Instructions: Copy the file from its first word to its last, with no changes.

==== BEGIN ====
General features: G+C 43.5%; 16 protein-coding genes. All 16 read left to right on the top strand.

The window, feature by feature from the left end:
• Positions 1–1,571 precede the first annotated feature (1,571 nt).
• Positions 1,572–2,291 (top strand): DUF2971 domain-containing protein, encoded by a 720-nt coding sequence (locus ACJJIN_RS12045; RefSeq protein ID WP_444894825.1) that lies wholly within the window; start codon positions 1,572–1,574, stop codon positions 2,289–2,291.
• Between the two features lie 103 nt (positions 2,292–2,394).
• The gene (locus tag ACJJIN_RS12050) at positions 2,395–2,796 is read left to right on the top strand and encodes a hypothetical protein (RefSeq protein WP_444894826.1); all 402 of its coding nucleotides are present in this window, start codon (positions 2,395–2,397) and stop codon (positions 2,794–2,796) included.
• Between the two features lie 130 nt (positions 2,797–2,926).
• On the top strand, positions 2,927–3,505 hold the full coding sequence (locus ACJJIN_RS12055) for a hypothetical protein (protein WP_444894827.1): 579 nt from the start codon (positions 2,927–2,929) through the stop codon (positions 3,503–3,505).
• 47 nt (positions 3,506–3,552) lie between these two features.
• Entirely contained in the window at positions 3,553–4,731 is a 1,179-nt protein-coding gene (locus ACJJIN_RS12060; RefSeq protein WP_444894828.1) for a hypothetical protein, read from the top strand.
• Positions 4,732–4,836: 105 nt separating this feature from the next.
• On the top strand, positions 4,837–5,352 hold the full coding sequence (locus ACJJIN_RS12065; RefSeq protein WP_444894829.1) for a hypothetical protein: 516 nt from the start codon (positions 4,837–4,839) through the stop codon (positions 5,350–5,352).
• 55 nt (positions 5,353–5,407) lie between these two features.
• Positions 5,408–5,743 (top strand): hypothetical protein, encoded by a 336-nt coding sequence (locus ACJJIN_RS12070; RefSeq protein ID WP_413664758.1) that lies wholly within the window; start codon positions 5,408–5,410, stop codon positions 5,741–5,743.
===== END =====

General features: G+C 43.5%; 16 protein-coding genes. All 16 read left to right on the top strand.

The window, feature by feature from the left end:
• Positions 1–1,571 precede the first annotated feature (1,571 nt).
• Positions 1,572–2,291 (top strand): DUF2971 domain-containing protein, encoded by a 720-nt coding sequence (locus ACJJIN_RS12045; RefSeq protein ID WP_444894825.1) that lies wholly within the window; start codon positions 1,572–1,574, stop codon positions 2,289–2,291.
• Between the two features lie 103 nt (positions 2,292–2,394).
• The gene (locus tag ACJJIN_RS12050) at positions 2,395–2,796 is read left to right on the top strand and encodes a hypothetical protein (RefSeq protein WP_444894826.1); all 402 of its coding nucleotides are present in this window, start codon (positions 2,395–2,397) and stop codon (positions 2,794–2,796) included.
• Between the two features lie 130 nt (positions 2,797–2,926).
• On the top strand, positions 2,927–3,505 hold the full coding sequence (locus ACJJIN_RS12055) for a hypothetical protein (protein WP_444894827.1): 579 nt from the start codon (positions 2,927–2,929) through the stop codon (positions 3,503–3,505).
• 47 nt (positions 3,506–3,552) lie between these two features.
• Entirely contained in the window at positions 3,553–4,731 is a 1,179-nt protein-coding gene (locus ACJJIN_RS12060; RefSeq protein WP_444894828.1) for a hypothetical protein, read from the top strand.
• Positions 4,732–4,836: 105 nt separating this feature from the next.
• On the top strand, positions 4,837–5,352 hold the full coding sequence (locus ACJJIN_RS12065; RefSeq protein WP_444894829.1) for a hypothetical protein: 516 nt from the start codon (positions 4,837–4,839) through the stop codon (positions 5,350–5,352).
• 55 nt (positions 5,353–5,407) lie between these two features.
• Positions 5,408–5,743 (top strand): hypothetical protein, encoded by a 336-nt coding sequence (locus ACJJIN_RS12070; RefSeq protein ID WP_413664758.1) that lies wholly within the window; start codon positions 5,408–5,410, stop codon positions 5,741–5,743.